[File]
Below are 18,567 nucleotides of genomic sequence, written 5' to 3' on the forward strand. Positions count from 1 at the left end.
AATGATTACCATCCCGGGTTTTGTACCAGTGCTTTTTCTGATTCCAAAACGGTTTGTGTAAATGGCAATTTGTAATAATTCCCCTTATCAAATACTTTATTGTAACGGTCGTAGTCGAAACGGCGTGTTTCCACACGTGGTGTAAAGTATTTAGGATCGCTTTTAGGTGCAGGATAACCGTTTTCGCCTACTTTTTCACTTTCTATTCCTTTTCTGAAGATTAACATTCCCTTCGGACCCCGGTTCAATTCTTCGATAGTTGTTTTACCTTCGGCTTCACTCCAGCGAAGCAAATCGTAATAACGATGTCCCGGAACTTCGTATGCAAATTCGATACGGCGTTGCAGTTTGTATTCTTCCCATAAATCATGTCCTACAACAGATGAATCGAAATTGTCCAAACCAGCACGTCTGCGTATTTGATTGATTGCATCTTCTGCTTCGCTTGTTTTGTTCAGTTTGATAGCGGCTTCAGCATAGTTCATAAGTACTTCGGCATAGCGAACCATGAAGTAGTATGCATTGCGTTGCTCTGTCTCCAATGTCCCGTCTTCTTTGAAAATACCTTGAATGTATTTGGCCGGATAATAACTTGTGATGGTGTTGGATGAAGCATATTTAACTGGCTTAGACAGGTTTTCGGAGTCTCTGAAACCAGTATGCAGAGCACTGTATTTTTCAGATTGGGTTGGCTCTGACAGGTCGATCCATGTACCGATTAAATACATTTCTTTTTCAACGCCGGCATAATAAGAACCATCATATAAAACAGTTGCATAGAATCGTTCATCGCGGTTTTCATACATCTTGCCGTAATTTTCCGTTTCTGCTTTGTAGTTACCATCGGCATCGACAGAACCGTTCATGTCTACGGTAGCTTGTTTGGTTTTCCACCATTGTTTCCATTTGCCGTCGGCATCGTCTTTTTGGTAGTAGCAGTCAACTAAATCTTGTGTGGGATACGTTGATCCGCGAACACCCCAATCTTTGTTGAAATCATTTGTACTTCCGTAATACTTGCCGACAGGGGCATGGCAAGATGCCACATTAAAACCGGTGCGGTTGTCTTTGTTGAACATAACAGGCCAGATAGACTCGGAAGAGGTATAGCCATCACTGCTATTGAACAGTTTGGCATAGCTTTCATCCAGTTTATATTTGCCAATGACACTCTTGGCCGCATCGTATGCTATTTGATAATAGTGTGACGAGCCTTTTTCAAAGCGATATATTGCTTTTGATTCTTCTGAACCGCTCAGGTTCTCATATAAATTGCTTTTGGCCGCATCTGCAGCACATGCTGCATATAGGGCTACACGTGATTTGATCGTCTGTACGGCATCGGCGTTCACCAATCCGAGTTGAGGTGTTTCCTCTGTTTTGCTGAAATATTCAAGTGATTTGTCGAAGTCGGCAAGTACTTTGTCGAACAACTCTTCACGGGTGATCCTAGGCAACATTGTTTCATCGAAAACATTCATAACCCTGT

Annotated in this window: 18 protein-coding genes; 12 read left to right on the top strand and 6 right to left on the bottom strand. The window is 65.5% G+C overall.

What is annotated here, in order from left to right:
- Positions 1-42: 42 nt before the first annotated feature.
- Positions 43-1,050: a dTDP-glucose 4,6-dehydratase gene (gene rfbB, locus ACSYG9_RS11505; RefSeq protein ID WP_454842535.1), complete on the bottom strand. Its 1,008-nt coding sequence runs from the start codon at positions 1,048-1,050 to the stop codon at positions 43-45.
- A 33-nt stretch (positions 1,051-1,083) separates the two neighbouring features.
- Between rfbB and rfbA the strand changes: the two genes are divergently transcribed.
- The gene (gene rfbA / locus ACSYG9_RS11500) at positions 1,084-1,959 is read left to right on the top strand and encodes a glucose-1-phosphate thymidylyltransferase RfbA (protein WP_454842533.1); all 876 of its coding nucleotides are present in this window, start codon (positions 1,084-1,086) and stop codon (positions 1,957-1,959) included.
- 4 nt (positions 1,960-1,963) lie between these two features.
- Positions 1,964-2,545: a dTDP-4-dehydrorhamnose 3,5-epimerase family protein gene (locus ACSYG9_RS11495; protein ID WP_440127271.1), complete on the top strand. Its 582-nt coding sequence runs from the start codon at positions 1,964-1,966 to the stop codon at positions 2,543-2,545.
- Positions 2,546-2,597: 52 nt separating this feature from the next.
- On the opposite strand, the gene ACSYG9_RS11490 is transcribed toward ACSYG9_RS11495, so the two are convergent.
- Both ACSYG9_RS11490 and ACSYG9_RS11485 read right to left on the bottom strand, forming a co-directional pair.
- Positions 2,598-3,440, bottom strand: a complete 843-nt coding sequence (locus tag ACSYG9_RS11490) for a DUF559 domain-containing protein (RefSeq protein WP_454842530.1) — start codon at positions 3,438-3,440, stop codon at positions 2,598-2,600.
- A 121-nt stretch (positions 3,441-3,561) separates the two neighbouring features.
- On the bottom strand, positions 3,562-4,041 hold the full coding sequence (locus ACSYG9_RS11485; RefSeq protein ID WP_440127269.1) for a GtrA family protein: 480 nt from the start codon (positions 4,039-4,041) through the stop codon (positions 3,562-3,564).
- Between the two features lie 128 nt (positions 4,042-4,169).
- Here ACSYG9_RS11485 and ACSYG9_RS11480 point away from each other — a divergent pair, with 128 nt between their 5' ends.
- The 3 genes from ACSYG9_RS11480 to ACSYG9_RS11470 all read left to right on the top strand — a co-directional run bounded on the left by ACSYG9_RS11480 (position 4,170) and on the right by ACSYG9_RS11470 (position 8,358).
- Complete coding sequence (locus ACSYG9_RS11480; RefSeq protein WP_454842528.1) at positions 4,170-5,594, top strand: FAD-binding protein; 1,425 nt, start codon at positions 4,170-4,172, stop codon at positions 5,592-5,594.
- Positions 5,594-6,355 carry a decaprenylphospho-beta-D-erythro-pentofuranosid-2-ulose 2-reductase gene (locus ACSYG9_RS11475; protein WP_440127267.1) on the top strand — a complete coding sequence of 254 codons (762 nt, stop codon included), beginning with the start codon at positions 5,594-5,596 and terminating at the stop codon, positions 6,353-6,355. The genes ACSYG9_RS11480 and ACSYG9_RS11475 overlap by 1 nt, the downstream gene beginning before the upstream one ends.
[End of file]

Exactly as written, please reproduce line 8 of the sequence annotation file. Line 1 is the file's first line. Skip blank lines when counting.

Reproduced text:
- Between rfbB and rfbA the strand changes: the two genes are divergently transcribed.